How Comprehensive Is the Project?

When assessing a new project, it is important to delineate exactly how much work has gone into it. The difficulty with crowdfunding — which is exactly what the majority of crypto projects are — is anyone can make inviting-looking plans. The old adage “talk is cheap” is relevant here. A couple of years ago, you could forgive blockchain projects for being little more than roadmaps and whitepapers, but I am less and less tolerant of that now. If a project has merely sketchings of ideas, concept art, and so on, but no real results to show, you ought to be wary.

                While all projects must start at the drawing board at one point, they should not expect investment for the bare-bones of an idea. The difficulty, particularly with crypto projects, is in the execution. This is where projects dubbed scams could have simply been poorly calculated and caused the developers to panic and run, which is why accountability is so important. Similarly, some projects are set up to be nothing but ambitious plans with little in the way of real work, only to pull the rug once the money is in.

                If there is not enough meat on the bones of a project and it is looking for your investment, fight the FOMO urges rife within crypto and wait. The concept phase is the easiest in the development journey and unless the developers are proven and have investment outside of crowdfunding, I would want some gameplay footage and depth to their plans at the very least.

Do They Pass General Due Diligence?

If a project can pass my first two checks, in that they are accountable and the project is well fleshed out, I will finally do what should be common practice with any investment: due diligence. Here is a list of worthwhile checks:

  • Do they have a social media following?
  • Does the team engage with its community?
  • Is there an active Discord/Telegram?. Does the project have a business model?. Is there wide demand for the product they're creating?
  • Is the roadmap achievable?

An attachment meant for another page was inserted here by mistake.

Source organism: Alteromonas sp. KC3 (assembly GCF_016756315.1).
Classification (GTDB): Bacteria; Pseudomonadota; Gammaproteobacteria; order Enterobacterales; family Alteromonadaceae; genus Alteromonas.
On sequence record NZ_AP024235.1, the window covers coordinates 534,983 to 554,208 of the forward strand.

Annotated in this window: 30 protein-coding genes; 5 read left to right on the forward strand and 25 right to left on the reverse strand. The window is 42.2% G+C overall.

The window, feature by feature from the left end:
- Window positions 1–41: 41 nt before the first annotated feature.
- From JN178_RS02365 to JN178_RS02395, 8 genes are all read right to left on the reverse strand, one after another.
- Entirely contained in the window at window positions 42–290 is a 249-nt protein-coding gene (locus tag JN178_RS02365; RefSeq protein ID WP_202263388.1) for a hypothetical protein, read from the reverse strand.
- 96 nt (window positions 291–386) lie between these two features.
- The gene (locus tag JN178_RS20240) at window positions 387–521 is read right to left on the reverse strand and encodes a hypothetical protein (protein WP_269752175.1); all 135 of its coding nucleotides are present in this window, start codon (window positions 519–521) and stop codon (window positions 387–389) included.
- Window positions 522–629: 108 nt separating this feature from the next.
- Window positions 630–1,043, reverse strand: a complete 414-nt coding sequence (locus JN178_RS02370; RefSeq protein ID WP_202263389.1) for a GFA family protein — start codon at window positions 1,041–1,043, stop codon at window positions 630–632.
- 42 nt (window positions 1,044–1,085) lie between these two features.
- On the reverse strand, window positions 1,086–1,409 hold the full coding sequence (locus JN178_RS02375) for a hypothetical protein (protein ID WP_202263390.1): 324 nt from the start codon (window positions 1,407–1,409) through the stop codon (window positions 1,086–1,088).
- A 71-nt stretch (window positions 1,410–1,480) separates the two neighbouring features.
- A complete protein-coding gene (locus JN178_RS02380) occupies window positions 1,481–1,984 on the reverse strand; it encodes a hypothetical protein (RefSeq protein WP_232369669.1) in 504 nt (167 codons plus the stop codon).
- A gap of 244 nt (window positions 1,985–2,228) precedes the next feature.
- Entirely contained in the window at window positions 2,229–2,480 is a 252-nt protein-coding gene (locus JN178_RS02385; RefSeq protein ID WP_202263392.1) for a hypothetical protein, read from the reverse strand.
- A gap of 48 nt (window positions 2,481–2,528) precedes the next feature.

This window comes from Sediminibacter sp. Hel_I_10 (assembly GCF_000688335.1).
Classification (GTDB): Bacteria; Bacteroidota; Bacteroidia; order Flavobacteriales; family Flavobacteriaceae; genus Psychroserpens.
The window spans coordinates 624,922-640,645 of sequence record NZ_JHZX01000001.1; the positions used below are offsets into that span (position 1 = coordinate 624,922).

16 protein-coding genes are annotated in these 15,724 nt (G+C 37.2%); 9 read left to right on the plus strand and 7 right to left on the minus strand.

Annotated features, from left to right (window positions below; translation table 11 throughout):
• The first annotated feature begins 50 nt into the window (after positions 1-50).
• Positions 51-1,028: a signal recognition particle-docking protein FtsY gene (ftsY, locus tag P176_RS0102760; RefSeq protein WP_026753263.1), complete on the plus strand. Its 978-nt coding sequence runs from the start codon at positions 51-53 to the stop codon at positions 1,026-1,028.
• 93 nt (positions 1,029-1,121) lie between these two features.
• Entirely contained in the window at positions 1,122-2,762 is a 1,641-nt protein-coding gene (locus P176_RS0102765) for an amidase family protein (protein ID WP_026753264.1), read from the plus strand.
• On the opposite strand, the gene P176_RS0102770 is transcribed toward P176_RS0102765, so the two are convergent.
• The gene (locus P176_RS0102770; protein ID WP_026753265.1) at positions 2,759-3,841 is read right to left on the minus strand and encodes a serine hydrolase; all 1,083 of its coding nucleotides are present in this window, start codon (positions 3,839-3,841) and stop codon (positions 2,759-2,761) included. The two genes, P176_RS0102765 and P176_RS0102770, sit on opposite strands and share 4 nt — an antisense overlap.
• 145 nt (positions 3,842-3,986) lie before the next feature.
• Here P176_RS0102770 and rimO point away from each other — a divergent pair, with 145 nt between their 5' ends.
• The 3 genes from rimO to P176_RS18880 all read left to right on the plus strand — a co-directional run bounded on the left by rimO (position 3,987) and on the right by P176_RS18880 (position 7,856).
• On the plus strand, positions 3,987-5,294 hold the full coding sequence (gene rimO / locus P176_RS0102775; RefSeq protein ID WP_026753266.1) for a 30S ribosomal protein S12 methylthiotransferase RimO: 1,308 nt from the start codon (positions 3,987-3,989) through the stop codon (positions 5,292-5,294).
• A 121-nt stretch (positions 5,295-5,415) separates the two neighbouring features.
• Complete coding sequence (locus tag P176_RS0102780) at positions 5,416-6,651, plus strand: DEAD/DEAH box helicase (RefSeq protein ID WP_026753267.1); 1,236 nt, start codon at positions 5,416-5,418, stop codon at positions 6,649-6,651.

• Has the team created anything else and did it succeed?
  • Are there any articles or videos about the project from independent, trustworthy sources?
  • Are they transparent with how they work and any difficulties?
  • Does the team/project seem professional? For example, spelling, graphics, and website etc.
  • Does it feel right?

This isn’t an exhaustive list by any means, but the last point is one I want to unpack briefly. If a project doesn’t feel quite right, even if you’re not sure why that is, wait a while before you invest. Let the project become a little more developed, with some more of the goals achieved, and then reassess. The cult-like “to the moon” cries can drown out reason when it comes to early investment. Yes, there are projects you could have made tens of millions of dollars from if you invested early enough, but they’re exceptionally rare and you seldom needed to have invested on day one.

In Closing

It’s an exciting time for gamers and NFT collectors. The metaverse — the neon dream of us nerds — is materializing and it’s all too easy to be swept up in the ceremony. Nothing is more deflating, however, than handing over your money to those who do not deserve it. What infuriates us the most is the blatant exploitation of the excitement of gaming and blockchain enthusiasts. It’s a vulnerability, but a pure one, and we want as few people as possible to experience that heartache.

Be selective, be inquisitive, be willing to miss out. The right projects will take you in and reward you no matter when you come knocking. We do not dissuade the diligent, punish the particular, or chastise the conscientious; whenever we clear your vetting process, you'll be warmly welcomed.

[1] There is a fantastic paper called “The Not So Wild, Wild West” that I would recommend if you want to learn more about this subject.